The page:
14. Make lesson plans mobile
Incorporate movement into classroom activities to keep the learning fresh.
15. Make Xs and Os
Walk kids through the following exercise: Sitting in a chair with your feet on the ground and legs together, curl your body into your lap, folding yourself into a tiny O shape. Next, open your arms and legs wide, forming an X shape with your body. Pull back into an O shape, then back out to an X shape. Repeat three times.
16. Energize in 5, 4, 3, 2, 1
Get hearts pumping with a quick sequence of exercises. Call out 5 actions for your students to do as quickly as they can. For instance, 5 jumping jacks, 4 push-ups, 3 situps, 2 squat jumps, and 1 tree pose.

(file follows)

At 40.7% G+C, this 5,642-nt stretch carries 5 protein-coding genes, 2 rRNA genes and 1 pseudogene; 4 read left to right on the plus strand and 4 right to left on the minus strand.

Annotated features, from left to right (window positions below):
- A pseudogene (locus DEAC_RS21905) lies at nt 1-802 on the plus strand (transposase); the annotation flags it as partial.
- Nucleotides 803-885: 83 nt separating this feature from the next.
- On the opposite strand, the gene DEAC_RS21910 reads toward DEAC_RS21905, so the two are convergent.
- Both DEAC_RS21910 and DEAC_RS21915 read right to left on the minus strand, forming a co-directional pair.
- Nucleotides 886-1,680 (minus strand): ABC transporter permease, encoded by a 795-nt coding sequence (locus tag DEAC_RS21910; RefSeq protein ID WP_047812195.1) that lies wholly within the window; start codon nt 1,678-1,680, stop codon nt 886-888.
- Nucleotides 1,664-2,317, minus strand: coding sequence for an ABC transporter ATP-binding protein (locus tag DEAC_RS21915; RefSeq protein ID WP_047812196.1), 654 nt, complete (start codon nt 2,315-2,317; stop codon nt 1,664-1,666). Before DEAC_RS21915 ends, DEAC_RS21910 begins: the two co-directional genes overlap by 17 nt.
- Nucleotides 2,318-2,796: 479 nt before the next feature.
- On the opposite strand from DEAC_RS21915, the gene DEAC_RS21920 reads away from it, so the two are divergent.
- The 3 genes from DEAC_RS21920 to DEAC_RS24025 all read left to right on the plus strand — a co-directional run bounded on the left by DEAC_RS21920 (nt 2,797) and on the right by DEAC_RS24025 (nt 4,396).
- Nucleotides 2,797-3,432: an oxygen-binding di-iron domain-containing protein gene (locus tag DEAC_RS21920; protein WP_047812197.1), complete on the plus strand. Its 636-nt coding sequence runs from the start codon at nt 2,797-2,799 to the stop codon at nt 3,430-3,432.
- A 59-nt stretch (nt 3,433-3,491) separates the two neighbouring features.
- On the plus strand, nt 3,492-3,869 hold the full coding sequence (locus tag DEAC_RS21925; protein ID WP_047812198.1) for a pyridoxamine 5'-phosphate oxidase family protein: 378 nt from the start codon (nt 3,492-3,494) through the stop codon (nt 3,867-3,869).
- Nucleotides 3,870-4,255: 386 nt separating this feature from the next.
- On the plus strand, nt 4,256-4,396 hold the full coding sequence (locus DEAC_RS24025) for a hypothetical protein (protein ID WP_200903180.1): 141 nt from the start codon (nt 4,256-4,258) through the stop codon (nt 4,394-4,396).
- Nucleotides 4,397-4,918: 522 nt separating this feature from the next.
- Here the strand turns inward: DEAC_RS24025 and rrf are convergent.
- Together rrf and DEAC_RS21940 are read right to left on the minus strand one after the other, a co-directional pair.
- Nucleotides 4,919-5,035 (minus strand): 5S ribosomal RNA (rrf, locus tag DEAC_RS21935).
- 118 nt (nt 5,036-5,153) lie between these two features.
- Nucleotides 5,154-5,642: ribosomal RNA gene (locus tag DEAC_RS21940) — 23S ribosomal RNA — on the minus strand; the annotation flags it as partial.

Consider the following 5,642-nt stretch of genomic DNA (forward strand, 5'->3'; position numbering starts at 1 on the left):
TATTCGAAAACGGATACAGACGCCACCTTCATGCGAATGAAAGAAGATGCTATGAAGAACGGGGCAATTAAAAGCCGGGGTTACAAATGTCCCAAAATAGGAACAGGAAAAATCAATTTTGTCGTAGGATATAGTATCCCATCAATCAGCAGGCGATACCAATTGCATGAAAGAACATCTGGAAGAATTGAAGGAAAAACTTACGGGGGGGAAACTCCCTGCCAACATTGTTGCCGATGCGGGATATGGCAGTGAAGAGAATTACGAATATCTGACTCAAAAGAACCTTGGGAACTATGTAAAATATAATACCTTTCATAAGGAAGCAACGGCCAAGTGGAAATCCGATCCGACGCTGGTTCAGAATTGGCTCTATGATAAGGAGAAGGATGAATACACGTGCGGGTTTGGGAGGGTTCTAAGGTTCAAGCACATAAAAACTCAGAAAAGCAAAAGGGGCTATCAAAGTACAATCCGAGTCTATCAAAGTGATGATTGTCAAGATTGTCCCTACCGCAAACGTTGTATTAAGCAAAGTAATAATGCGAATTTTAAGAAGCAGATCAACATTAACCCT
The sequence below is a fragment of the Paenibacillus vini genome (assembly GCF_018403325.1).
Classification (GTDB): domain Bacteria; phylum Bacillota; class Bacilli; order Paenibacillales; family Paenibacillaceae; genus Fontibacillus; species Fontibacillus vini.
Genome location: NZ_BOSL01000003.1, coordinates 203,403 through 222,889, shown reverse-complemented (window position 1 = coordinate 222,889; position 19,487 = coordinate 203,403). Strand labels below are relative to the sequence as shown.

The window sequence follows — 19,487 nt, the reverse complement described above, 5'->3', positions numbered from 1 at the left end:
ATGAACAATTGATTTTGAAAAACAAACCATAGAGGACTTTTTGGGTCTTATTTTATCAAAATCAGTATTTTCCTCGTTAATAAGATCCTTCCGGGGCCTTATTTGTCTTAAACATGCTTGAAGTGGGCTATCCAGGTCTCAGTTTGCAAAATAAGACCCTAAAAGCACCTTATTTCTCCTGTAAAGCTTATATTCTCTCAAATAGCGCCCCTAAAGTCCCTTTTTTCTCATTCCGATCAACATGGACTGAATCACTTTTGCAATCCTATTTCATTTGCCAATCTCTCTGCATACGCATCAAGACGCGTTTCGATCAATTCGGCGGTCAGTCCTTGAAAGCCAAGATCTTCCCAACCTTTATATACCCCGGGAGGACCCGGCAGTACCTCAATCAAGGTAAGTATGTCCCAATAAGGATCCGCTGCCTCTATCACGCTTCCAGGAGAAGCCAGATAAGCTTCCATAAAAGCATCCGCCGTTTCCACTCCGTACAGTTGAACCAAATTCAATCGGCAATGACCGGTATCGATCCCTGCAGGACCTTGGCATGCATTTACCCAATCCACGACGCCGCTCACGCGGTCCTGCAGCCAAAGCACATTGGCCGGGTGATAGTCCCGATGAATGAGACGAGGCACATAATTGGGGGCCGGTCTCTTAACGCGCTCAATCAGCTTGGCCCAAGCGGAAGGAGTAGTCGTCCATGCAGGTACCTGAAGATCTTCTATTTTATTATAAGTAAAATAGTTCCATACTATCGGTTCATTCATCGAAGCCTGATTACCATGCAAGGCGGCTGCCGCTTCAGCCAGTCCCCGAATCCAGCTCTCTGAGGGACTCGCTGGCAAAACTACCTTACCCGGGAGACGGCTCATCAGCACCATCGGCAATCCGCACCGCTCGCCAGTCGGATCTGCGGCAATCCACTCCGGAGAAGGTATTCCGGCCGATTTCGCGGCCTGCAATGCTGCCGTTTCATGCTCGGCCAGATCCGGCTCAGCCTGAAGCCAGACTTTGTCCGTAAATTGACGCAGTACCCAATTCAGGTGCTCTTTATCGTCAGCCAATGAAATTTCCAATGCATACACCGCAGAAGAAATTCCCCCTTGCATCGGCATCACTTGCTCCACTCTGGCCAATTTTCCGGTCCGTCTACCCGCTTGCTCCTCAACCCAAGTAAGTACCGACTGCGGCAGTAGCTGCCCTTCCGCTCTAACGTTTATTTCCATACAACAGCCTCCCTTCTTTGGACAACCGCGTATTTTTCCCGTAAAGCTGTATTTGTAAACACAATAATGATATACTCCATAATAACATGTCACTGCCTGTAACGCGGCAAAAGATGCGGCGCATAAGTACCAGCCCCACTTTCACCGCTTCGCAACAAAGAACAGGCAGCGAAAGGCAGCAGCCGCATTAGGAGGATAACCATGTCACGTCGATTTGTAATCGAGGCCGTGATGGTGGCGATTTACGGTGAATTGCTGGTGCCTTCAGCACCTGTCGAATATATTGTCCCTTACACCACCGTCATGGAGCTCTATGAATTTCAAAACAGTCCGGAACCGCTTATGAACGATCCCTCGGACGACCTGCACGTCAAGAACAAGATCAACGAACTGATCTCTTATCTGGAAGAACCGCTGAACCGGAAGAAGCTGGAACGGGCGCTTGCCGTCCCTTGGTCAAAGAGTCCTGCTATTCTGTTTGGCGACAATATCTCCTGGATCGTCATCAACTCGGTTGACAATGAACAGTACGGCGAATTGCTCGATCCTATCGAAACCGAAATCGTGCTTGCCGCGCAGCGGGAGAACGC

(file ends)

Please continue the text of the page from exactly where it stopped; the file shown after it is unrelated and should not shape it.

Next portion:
17. Practice another language
Teach your kids the alphabet in sign language. Use brain breaks to practice by singing the ABCs while signing the letters. Then practice vocabulary words by spelling them out loud while signing the letters.
18. Take a cruise on an imaginary skateboard
Have your kids line up next to a wall and place one hand on the wall. Tell them to plant the foot closest to the wall and swing the other leg, as if pushing off the ground on a skateboard. Start slowly, with tiny swings, moving up to power pushes. Repeat on the other side.
19. Find out how it’s made
Remember that classic Sesame Street video about how crayons are made? We watched in awe as crayons rolled off the assembly line, wrapped in paper, and then slipped into those familiar cardboard boxes. Kids today are just as fascinated by how things are made! Here are our favorite videos about how things are made—from fireworks to LEGOs.
20. Break out the hot hands
This is a good break when you sense a weariness in the air. Have kids rub their hands together vigorously until they warm up. Tell them to close their eyes and place their hands over their eyes. Instruct them to breathe deeply as they clear their mind and refocus.